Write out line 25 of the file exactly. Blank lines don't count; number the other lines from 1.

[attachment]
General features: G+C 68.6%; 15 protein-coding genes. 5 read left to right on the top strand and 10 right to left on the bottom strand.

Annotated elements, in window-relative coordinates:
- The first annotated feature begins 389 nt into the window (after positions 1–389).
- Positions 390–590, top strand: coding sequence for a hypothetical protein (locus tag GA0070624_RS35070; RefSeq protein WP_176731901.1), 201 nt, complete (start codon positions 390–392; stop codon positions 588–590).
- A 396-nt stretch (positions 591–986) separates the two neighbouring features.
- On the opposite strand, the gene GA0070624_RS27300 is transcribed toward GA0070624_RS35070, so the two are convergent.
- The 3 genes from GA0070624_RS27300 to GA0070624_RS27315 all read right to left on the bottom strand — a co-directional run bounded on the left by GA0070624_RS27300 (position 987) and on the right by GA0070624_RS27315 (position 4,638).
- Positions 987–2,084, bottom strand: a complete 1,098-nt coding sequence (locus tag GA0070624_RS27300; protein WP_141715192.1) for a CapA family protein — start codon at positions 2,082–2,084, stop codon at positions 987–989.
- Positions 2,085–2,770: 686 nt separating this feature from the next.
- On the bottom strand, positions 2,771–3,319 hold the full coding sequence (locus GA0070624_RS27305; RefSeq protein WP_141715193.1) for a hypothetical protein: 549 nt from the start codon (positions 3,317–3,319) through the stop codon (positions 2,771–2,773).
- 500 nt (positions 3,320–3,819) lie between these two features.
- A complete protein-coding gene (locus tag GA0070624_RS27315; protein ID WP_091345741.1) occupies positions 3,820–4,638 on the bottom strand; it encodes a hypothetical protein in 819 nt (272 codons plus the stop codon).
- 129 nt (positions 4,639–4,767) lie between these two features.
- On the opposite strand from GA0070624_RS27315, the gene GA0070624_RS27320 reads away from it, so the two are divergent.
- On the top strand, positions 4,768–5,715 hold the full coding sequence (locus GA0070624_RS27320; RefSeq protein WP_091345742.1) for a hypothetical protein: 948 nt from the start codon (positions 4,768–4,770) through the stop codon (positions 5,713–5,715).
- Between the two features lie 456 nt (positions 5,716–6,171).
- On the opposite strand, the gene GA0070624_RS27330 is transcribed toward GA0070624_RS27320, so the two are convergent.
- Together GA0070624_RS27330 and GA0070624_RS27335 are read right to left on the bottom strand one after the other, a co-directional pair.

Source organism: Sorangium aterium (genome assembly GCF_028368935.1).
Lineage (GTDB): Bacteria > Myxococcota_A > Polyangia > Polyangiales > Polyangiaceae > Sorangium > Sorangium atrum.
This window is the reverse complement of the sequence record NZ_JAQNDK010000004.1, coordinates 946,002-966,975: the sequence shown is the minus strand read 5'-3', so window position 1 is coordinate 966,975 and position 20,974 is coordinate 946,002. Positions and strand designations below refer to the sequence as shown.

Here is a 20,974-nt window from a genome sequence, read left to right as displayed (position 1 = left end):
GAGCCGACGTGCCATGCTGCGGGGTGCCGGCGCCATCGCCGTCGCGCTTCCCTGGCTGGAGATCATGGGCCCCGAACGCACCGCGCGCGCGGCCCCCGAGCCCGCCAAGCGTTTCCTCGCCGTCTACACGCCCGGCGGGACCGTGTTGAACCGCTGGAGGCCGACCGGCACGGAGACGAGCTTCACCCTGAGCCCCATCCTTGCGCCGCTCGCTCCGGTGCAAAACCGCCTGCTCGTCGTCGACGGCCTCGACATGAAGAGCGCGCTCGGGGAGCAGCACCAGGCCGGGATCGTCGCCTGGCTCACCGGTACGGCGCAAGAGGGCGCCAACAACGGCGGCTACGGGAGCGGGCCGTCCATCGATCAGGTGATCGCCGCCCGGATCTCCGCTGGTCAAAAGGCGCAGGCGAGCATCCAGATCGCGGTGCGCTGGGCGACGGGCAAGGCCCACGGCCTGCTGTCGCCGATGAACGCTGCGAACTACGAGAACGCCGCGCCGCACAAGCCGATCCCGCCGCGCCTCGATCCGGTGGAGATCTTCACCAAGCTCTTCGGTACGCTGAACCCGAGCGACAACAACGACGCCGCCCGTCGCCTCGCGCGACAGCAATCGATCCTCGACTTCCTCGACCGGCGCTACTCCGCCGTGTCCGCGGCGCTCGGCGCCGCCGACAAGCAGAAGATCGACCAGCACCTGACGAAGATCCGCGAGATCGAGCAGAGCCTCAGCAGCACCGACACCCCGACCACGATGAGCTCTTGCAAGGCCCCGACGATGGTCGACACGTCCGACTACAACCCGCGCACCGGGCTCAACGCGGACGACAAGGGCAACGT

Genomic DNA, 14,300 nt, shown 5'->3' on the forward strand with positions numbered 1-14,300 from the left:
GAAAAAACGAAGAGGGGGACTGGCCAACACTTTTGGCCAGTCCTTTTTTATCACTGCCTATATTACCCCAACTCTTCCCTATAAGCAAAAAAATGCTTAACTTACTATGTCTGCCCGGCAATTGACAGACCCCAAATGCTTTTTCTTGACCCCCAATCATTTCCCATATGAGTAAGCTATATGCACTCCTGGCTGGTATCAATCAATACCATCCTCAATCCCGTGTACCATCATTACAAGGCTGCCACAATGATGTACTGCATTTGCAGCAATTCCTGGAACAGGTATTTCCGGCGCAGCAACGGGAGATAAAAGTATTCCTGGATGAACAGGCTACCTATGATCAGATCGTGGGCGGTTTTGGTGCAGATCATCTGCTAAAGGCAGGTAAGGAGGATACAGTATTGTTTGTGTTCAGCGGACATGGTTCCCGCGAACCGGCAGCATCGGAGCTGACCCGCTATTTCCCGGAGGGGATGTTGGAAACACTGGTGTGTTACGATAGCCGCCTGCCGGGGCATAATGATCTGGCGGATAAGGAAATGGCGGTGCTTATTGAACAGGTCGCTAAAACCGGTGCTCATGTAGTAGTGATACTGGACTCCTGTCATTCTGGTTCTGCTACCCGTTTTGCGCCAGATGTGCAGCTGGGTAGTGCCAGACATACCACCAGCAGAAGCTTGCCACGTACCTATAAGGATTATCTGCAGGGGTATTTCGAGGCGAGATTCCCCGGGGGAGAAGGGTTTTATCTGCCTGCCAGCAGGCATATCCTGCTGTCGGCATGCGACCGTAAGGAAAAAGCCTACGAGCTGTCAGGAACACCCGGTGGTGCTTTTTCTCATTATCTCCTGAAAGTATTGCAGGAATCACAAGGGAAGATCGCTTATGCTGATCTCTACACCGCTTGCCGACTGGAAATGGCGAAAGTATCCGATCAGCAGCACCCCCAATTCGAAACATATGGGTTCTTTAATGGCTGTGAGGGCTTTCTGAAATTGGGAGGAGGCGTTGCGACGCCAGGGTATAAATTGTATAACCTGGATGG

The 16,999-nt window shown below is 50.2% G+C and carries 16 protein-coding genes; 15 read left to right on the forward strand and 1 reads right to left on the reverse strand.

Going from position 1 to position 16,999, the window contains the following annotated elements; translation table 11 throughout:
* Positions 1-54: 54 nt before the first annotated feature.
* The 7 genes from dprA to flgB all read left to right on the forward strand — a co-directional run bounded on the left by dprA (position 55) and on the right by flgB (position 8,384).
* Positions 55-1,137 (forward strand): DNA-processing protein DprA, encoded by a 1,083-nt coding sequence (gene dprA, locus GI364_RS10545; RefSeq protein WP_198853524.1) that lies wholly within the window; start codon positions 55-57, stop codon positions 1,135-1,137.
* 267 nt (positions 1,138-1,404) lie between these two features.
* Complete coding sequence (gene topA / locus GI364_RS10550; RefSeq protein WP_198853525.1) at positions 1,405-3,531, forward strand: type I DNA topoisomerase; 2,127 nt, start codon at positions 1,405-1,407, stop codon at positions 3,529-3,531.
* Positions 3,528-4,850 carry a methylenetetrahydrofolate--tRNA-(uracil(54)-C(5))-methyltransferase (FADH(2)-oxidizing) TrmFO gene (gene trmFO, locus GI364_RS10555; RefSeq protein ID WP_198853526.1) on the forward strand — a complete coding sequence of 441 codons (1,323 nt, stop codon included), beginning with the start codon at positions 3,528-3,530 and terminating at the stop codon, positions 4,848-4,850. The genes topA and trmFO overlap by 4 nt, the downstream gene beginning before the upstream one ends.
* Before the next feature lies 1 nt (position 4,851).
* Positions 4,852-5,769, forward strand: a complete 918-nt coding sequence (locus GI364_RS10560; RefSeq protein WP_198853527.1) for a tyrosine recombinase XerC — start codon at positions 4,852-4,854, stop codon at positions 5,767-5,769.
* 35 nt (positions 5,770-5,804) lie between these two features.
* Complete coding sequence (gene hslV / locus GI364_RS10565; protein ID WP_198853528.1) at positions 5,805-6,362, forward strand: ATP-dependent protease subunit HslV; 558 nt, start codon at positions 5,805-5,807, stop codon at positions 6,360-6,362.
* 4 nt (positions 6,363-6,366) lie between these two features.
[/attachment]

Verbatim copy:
GAAAAAACGAAGAGGGGGACTGGCCAACACTTTTGGCCAGTCCTTTTTTATCACTGCCTATATTACCCCAACTCTTCCCTATAAGCAAAAAAATGCTTAACTTACTATGTCTGCCCGGCAATTGACAGACCCCAAATGCTTTTTCTTGACCCCCAATCATTTCCCATATGAGTAAGCTATATGCACTCCTGGCTGGTATCAATCAATACCATCCTCAATCCCGTGTACCATCATTACAAGGCTGCCACAATGATGTACTGCATTTGCAGCAATTCCTGGAACAGGTATTTCCGGCGCAGCAACGGGAGATAAAAGTATTCCTGGATGAACAGGCTACCTATGATCAGATCGTGGGCGGTTTTGGTGCAGATCATCTGCTAAAGGCAGGTAAGGAGGATACAGTATTGTTTGTGTTCAGCGGACATGGTTCCCGCGAACCGGCAGCATCGGAGCTGACCCGCTATTTCCCGGAGGGGATGTTGGAAACACTGGTGTGTTACGATAGCCGCCTGCCGGGGCATAATGATCTGGCGGATAAGGAAATGGCGGTGCTTATTGAACAGGTCGCTAAAACCGGTGCTCATGTAGTAGTGATACTGGACTCCTGTCATTCTGGTTCTGCTACCCGTTTTGCGCCAGATGTGCAGCTGGGTAGTGCCAGACATACCACCAGCAGAAGCTTGCCACGTACCTATAAGGATTATCTGCAGGGGTATTTCGAGGCGAGATTCCCCGGGGGAGAAGGGTTTTATCTGCCTGCCAGCAGGCATATCCTGCTGTCGGCATGCGACCGTAAGGAAAAAGCCTACGAGCTGTCAGGAACACCCGGTGGTGCTTTTTCTCATTATCTCCTGAAAGTATTGCAGGAATCACAAGGGAAGATCGCTTATGCTGATCTCTACACCGCTTGCCGACTGGAAATGGCGAAAGTATCCGATCAGCAGCACCCCCAATTCGAAACATATGGGTTCTTTAATGGCTGTGAGGGCTTTCTGAAATTGGGAGGAGGCGTTGCGACGCCAGGGTATAAATTGTATAACCTGGATGG